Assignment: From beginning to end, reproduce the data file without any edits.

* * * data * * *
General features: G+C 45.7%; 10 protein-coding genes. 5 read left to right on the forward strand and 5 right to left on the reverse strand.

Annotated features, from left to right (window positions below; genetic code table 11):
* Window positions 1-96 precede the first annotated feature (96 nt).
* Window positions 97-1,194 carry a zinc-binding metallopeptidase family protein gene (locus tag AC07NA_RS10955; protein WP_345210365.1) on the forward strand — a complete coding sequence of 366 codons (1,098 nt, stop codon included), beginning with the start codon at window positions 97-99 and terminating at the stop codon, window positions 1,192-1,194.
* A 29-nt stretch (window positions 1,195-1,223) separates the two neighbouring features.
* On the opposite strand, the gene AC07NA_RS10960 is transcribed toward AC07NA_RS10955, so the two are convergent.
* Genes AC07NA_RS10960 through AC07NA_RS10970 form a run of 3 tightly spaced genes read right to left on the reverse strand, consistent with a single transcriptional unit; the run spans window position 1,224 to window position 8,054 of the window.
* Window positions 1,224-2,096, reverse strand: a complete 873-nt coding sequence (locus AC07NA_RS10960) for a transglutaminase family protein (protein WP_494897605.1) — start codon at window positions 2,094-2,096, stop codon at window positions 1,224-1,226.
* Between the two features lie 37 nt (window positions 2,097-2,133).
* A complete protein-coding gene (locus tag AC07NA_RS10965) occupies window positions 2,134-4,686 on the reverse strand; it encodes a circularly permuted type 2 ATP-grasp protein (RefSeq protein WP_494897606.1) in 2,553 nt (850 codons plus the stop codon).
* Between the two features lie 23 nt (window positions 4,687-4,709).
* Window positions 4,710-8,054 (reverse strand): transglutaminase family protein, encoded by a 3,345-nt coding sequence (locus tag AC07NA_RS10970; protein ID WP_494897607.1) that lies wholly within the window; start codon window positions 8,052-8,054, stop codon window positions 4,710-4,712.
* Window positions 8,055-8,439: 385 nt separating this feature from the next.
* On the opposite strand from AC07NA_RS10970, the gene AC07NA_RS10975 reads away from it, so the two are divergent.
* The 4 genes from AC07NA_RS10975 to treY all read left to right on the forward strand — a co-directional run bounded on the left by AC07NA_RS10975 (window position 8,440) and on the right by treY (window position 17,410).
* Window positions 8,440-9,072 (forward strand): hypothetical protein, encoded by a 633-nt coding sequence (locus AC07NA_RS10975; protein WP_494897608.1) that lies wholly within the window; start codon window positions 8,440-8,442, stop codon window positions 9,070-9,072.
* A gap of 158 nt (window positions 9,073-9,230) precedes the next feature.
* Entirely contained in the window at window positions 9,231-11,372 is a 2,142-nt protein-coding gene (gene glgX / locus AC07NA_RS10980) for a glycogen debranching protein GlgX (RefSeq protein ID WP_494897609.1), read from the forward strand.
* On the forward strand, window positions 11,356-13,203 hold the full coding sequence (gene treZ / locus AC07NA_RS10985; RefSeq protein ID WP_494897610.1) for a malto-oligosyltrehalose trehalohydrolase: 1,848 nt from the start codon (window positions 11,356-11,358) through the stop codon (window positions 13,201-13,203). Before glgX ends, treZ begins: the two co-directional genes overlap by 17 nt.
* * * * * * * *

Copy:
General features: G+C 45.7%; 10 protein-coding genes. 5 read left to right on the forward strand and 5 right to left on the reverse strand.

Annotated features, from left to right (window positions below; genetic code table 11):
* Window positions 1-96 precede the first annotated feature (96 nt).
* Window positions 97-1,194 carry a zinc-binding metallopeptidase family protein gene (locus tag AC07NA_RS10955; protein WP_345210365.1) on the forward strand — a complete coding sequence of 366 codons (1,098 nt, stop codon included), beginning with the start codon at window positions 97-99 and terminating at the stop codon, window positions 1,192-1,194.
* A 29-nt stretch (window positions 1,195-1,223) separates the two neighbouring features.
* On the opposite strand, the gene AC07NA_RS10960 is transcribed toward AC07NA_RS10955, so the two are convergent.
* Genes AC07NA_RS10960 through AC07NA_RS10970 form a run of 3 tightly spaced genes read right to left on the reverse strand, consistent with a single transcriptional unit; the run spans window position 1,224 to window position 8,054 of the window.
* Window positions 1,224-2,096, reverse strand: a complete 873-nt coding sequence (locus AC07NA_RS10960) for a transglutaminase family protein (protein WP_494897605.1) — start codon at window positions 2,094-2,096, stop codon at window positions 1,224-1,226.
* Between the two features lie 37 nt (window positions 2,097-2,133).
* A complete protein-coding gene (locus tag AC07NA_RS10965) occupies window positions 2,134-4,686 on the reverse strand; it encodes a circularly permuted type 2 ATP-grasp protein (RefSeq protein WP_494897606.1) in 2,553 nt (850 codons plus the stop codon).
* Between the two features lie 23 nt (window positions 4,687-4,709).
* Window positions 4,710-8,054 (reverse strand): transglutaminase family protein, encoded by a 3,345-nt coding sequence (locus tag AC07NA_RS10970; protein ID WP_494897607.1) that lies wholly within the window; start codon window positions 8,052-8,054, stop codon window positions 4,710-4,712.
* Window positions 8,055-8,439: 385 nt separating this feature from the next.
* On the opposite strand from AC07NA_RS10970, the gene AC07NA_RS10975 reads away from it, so the two are divergent.
* The 4 genes from AC07NA_RS10975 to treY all read left to right on the forward strand — a co-directional run bounded on the left by AC07NA_RS10975 (window position 8,440) and on the right by treY (window position 17,410).
* Window positions 8,440-9,072 (forward strand): hypothetical protein, encoded by a 633-nt coding sequence (locus AC07NA_RS10975; protein WP_494897608.1) that lies wholly within the window; start codon window positions 8,440-8,442, stop codon window positions 9,070-9,072.
* A gap of 158 nt (window positions 9,073-9,230) precedes the next feature.
* Entirely contained in the window at window positions 9,231-11,372 is a 2,142-nt protein-coding gene (gene glgX / locus AC07NA_RS10980) for a glycogen debranching protein GlgX (RefSeq protein ID WP_494897609.1), read from the forward strand.
* On the forward strand, window positions 11,356-13,203 hold the full coding sequence (gene treZ / locus AC07NA_RS10985; RefSeq protein ID WP_494897610.1) for a malto-oligosyltrehalose trehalohydrolase: 1,848 nt from the start codon (window positions 11,356-11,358) through the stop codon (window positions 13,201-13,203). Before glgX ends, treZ begins: the two co-directional genes overlap by 17 nt.